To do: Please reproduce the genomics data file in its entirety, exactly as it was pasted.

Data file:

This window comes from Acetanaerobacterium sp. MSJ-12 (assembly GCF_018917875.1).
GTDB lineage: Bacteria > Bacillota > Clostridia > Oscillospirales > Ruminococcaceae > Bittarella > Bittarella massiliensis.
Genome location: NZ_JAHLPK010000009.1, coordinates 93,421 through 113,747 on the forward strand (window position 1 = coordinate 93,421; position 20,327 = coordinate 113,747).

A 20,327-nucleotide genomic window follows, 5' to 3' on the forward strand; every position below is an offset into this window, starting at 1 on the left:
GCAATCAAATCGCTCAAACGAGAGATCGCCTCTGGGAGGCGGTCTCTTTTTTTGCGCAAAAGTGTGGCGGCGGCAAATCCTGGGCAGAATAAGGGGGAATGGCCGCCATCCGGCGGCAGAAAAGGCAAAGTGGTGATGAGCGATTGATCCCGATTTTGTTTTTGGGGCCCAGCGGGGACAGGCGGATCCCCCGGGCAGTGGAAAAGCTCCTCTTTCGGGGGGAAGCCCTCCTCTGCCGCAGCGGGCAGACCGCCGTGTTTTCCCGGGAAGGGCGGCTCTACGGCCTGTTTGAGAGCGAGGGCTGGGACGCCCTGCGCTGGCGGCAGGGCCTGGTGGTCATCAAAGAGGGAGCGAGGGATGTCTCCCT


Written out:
This window comes from Acetanaerobacterium sp. MSJ-12 (assembly GCF_018917875.1).
GTDB lineage: Bacteria > Bacillota > Clostridia > Oscillospirales > Ruminococcaceae > Bittarella > Bittarella massiliensis.
Genome location: NZ_JAHLPK010000009.1, coordinates 93,421 through 113,747 on the forward strand (window position 1 = coordinate 93,421; position 20,327 = coordinate 113,747).

A 20,327-nucleotide genomic window follows, 5' to 3' on the forward strand; every position below is an offset into this window, starting at 1 on the left:
GCAATCAAATCGCTCAAACGAGAGATCGCCTCTGGGAGGCGGTCTCTTTTTTTGCGCAAAAGTGTGGCGGCGGCAAATCCTGGGCAGAATAAGGGGGAATGGCCGCCATCCGGCGGCAGAAAAGGCAAAGTGGTGATGAGCGATTGATCCCGATTTTGTTTTTGGGGCCCAGCGGGGACAGGCGGATCCCCCGGGCAGTGGAAAAGCTCCTCTTTCGGGGGGAAGCCCTCCTCTGCCGCAGCGGGCAGACCGCCGTGTTTTCCCGGGAAGGGCGGCTCTACGGCCTGTTTGAGAGCGAGGGCTGGGACGCCCTGCGCTGGCGGCAGGGCCTGGTGGTCATCAAAGAGGGAGCGAGGGATGTCTCCCT